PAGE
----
Wolf Tones and the Art of Silencing a Musician
Is it now, with her new cello, that Karin Nylander will dare to make a comeback as a soloist? But the instrument is a mysterious and unreliable partner. She must ask herself: who is really following whom, who is playing on whom?
The cello came about under peculiar circumstances, and no one remembered its existence anymore, but much suggests that the cello she received in her hands is a previously unknown Öberg, made by Johan Öberg in Stockholm in 1769.
The instrument's characteristics and stubbornness surpass everything she has experienced during her music career. It changes her playing, but also her person – for the relationship between musician and instrument is as complicated, profound, and fragile as that between people. In the wake of the unique instrument's history, strange stories begin to emerge.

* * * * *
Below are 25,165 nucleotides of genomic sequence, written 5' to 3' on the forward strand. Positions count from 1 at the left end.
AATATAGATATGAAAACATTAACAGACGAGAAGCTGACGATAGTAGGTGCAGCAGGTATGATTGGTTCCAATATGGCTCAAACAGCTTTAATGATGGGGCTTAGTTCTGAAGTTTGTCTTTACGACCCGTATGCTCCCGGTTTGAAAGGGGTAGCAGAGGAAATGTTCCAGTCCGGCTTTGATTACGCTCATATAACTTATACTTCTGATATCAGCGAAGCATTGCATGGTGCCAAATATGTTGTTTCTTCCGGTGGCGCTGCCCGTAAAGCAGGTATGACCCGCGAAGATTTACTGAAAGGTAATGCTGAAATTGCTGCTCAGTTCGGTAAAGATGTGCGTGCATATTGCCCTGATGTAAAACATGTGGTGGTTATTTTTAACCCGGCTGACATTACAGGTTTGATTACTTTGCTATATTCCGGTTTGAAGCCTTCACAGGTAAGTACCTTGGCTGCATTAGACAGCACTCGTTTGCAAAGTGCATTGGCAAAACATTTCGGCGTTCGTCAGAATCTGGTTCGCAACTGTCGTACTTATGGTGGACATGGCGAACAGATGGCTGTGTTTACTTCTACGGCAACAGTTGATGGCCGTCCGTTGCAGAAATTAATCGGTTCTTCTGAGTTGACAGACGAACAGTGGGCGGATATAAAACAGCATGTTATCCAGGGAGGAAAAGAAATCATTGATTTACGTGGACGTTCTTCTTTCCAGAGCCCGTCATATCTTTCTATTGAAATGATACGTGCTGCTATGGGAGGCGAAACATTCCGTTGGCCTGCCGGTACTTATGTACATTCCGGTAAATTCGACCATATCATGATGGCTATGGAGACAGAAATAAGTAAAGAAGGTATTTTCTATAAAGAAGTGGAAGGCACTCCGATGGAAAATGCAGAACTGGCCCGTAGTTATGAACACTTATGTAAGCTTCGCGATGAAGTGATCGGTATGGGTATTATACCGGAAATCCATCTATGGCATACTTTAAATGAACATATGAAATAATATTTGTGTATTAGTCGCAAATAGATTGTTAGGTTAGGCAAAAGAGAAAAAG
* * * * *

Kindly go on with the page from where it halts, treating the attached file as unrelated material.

A wolf tone is a discord that arises in certain situations when a string's frequency approaches the body's own frequency of vibration. It gives the tone an unpleasant sound that can resemble a wolf's stifled whimpering, or howling. The phenomenon occurs in all string instruments but is particularly prevalent in the cello.